Stress, anxiety, and depression. Three mental health issues that are widely felt amongst Aussies, yet often go unchecked.
For anybody who suffers with their mental health, herbal and off-the-shelf remedies and supplements are often the first thing they seek out before discussing their needs with a professional healthcare provider.
But is there any science proving that any of these herbal treatments actually work?
It's essential to know that just because a product is natural, herbal, or available without a prescription, doesn't mean it's safe. Some products can also cause negative interactions when used with other drugs.
You must also be aware that no herbal or natural supplement will address the underlying cause of any kind of mental illness. You may be provided with a temporary solution, but it's value will likely be short-term.
Use of Melissa officinalis, or lemon balm, dates back to the Middle Ages for stress and anxiety relief.
This herb is part of the mint family and some small scientific studies have shown consumption of it can produce slight feelings of calmness for several hours.
Positive effects are only felt when consuming a lot of this herb (1600mg has been linked to six hours of calmness), but luckily, no scientific studies have shown adverse effects of lemon balm even in high doses.
St. John's wort
Commonly found as a tea or in pill supplement form, St. John's wort has been proven in some clinical trials to help with some types of depression because it can raise serotonin levels. However, it's potentially very dangerous, too.
St. John's wort interacts with many prescription medications, and should never be taken without your doctor's consent if you're being prescribed anything.
Particularly, if combined with selective serotonin reuptake inhibitor (SSRI) drugs such as fluoxetine (Prozac), paroxetine, and other antidepressants, St. John's wort can trigger psychotic events, autonomic dysfunction (sweating, increased blood pressure), and motor effects, because your body struggles with such an increased level of serotonin.
Many vitamin B supplements are marketed for stress relief in New Zealand. Fatigue and low energy are scientifically linked with a vitamin B deficiency, but it is plentiful in the average diet and only usually recommended for vegetarians, vegans, and other vulnerable groups.
There's very little scientific evidence that stress increases a person's need for vitamin B, or that a big dose of it is required to "get through" times of stress.
However, one promising Australian study from 2014, which looked specifically at work-related stress, saw reductions in it between weeks four and 12 when taking a regular vitamin B supplement.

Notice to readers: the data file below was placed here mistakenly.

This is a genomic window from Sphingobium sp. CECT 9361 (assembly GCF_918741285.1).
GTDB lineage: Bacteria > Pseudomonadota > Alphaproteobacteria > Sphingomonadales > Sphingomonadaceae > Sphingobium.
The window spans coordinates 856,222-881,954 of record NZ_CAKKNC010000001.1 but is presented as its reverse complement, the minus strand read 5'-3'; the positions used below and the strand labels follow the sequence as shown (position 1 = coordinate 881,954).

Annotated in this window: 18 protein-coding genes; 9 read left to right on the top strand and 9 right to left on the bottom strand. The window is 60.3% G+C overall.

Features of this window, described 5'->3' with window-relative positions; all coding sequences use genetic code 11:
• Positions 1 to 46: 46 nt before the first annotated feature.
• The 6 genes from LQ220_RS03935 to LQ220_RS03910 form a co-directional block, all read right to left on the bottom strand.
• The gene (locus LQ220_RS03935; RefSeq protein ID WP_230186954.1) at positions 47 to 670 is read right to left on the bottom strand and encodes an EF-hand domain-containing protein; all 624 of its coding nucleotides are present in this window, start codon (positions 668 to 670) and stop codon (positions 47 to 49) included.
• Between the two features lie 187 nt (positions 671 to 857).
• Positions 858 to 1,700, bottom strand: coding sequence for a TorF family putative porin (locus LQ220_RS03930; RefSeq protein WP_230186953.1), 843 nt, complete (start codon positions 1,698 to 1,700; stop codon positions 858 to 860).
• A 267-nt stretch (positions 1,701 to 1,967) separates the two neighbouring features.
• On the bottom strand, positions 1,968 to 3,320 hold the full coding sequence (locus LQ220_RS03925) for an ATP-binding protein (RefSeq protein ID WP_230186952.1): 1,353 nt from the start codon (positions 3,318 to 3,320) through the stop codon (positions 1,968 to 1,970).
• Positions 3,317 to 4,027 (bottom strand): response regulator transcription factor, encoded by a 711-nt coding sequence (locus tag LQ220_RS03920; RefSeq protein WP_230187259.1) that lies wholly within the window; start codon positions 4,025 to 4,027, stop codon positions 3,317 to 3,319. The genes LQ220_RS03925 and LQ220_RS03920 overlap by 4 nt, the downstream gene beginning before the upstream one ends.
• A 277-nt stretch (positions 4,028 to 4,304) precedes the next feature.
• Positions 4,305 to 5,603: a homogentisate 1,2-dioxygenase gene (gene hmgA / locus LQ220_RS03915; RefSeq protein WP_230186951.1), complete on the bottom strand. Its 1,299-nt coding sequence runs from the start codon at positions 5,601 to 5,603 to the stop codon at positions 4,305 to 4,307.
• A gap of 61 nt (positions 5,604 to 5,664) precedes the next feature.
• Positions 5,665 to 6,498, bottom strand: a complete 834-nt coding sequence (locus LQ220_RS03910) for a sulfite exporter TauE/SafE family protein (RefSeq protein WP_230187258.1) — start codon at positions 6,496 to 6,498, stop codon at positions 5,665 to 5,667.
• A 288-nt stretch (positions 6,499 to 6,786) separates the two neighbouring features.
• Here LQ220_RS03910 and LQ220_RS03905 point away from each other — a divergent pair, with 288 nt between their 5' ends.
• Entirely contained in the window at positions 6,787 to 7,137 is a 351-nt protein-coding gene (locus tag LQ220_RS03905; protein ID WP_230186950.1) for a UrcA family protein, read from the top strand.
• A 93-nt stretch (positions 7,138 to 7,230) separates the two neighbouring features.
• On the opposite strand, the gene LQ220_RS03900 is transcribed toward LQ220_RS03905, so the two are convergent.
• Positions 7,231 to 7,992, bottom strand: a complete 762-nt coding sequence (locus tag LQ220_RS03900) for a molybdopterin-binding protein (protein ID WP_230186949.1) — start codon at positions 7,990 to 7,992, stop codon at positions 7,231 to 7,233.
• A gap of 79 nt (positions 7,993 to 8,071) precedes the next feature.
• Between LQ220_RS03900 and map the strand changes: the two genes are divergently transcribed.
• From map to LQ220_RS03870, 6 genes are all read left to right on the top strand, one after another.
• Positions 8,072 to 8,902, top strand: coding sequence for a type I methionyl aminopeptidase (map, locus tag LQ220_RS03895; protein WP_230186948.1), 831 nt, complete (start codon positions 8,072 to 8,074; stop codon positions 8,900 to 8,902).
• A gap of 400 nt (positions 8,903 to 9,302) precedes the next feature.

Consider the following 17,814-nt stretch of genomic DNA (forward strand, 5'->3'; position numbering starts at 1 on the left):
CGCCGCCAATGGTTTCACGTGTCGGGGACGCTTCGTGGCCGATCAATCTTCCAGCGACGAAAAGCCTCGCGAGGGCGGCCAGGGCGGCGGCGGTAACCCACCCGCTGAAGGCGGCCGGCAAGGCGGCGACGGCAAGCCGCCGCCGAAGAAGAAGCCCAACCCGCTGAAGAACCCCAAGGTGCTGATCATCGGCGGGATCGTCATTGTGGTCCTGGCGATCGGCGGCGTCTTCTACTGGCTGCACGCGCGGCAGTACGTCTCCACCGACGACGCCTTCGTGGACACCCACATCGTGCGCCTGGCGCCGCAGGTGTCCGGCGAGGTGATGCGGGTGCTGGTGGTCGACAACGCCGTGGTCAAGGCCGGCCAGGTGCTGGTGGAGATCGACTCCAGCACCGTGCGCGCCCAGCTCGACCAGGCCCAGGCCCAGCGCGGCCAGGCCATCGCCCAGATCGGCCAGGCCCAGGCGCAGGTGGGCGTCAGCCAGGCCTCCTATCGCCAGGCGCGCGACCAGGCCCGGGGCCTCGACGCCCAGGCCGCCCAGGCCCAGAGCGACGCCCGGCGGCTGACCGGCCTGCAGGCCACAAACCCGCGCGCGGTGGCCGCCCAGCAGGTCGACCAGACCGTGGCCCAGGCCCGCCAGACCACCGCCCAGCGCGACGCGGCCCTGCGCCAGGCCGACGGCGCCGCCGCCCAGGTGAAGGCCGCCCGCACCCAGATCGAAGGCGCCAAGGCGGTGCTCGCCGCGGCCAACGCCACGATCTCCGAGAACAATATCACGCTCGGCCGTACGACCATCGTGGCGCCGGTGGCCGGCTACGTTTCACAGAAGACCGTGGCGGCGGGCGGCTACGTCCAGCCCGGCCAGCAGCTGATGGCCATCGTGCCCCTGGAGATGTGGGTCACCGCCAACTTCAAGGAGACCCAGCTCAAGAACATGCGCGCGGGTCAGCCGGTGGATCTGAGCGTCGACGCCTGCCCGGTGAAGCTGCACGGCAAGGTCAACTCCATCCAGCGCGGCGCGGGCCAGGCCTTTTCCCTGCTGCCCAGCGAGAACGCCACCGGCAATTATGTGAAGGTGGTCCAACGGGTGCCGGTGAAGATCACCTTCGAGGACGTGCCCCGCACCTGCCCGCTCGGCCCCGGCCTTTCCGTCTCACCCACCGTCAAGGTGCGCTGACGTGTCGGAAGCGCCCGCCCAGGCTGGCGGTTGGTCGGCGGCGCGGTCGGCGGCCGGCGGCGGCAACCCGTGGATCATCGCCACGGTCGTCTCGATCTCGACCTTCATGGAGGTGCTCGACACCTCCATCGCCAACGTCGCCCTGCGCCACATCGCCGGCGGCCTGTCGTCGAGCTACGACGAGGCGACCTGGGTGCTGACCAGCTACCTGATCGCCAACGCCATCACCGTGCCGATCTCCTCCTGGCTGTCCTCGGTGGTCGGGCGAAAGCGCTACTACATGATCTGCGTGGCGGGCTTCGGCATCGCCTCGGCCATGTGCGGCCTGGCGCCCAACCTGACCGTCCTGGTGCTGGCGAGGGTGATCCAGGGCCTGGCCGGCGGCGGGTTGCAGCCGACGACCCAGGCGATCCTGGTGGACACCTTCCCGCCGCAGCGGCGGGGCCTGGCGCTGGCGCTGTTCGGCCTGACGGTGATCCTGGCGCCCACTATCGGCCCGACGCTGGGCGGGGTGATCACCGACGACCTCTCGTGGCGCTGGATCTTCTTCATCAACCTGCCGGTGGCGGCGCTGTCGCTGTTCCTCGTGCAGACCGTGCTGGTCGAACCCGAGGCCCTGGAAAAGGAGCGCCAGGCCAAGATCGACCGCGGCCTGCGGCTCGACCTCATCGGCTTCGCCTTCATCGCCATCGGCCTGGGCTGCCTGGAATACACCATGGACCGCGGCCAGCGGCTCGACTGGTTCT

Though the link between the gut and mental health is an emerging issue in the health industry, there's no clear evidence that probiotics (e.g. as a pill supplement form) reduce symptoms of stress or anxiety.
However, one University of California Los Angeles study has found that it found people that consumed two cups of probiotic yoghurt per day (which contained four types of live bacteria: Bifidobacterium, Streptococcus, Lactococcus, and Lactobacillus) had calmer reactions to stressful situations than those who didn't eat the yoghurt. What constitutes a "calmer reaction", however, is subjective so we can't take this as conclusive evidence.
The only known side effects of probiotics are bloating and digestive gas.
There's not enough evidence to show that valerian root – a common ingredient in natural sleeping medications – actually works.
Limited research shows it can reduce heart rate and feelings of stress when put under pressure, and there's even one study that showed it was more effective that diazepam for anxiety during a two-week period, when used alongside St. John's wort.
Low doses are considered to be safe, but high doses can result in blurred vision, headaches, and lethargy.
Kava, a plant (and mild intoxicant) that grows in some Pacific nations, is supposedly useful in treating anxiety.
It can bring about feeling of relaxation, and sometimes even euphoria, as it causes the body's dopamine levels to rise. There is also some clinical evidence that it helps with stress, insomnia, and depression and is generally considered safe in when consumed occasionally.
However, it's potential to interact with other drugs is high. It can be addictive, and can't be combined with alcohol, dopamine, haloperidol, acetaminophen, and benzodiazepines. It can cause excessive drowsiness when used alongside SSRIs, and it can injure the liver in healthy people.
Written by Lee Suckling. First appeared on Stuff.co.nz.